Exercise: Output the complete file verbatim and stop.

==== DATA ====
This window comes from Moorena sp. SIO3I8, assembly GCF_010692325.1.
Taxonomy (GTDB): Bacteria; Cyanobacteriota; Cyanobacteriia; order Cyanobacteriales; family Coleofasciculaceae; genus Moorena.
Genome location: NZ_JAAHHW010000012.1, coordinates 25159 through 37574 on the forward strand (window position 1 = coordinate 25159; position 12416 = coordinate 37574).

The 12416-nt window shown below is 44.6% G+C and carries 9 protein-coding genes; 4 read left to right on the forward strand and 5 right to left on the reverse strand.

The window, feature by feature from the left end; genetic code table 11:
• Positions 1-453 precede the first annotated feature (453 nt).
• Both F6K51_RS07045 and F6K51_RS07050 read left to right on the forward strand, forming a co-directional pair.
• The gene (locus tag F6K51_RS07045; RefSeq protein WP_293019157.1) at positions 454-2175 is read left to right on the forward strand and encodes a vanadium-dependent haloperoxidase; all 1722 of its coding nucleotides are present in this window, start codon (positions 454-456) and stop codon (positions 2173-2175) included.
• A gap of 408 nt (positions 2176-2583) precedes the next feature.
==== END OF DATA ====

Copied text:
This window comes from Moorena sp. SIO3I8, assembly GCF_010692325.1.
Taxonomy (GTDB): Bacteria; Cyanobacteriota; Cyanobacteriia; order Cyanobacteriales; family Coleofasciculaceae; genus Moorena.
Genome location: NZ_JAAHHW010000012.1, coordinates 25159 through 37574 on the forward strand (window position 1 = coordinate 25159; position 12416 = coordinate 37574).

The 12416-nt window shown below is 44.6% G+C and carries 9 protein-coding genes; 4 read left to right on the forward strand and 5 right to left on the reverse strand.

The window, feature by feature from the left end; genetic code table 11:
• Positions 1-453 precede the first annotated feature (453 nt).
• Both F6K51_RS07045 and F6K51_RS07050 read left to right on the forward strand, forming a co-directional pair.
• The gene (locus tag F6K51_RS07045; RefSeq protein WP_293019157.1) at positions 454-2175 is read left to right on the forward strand and encodes a vanadium-dependent haloperoxidase; all 1722 of its coding nucleotides are present in this window, start codon (positions 454-456) and stop codon (positions 2173-2175) included.
• A gap of 408 nt (positions 2176-2583) precedes the next feature.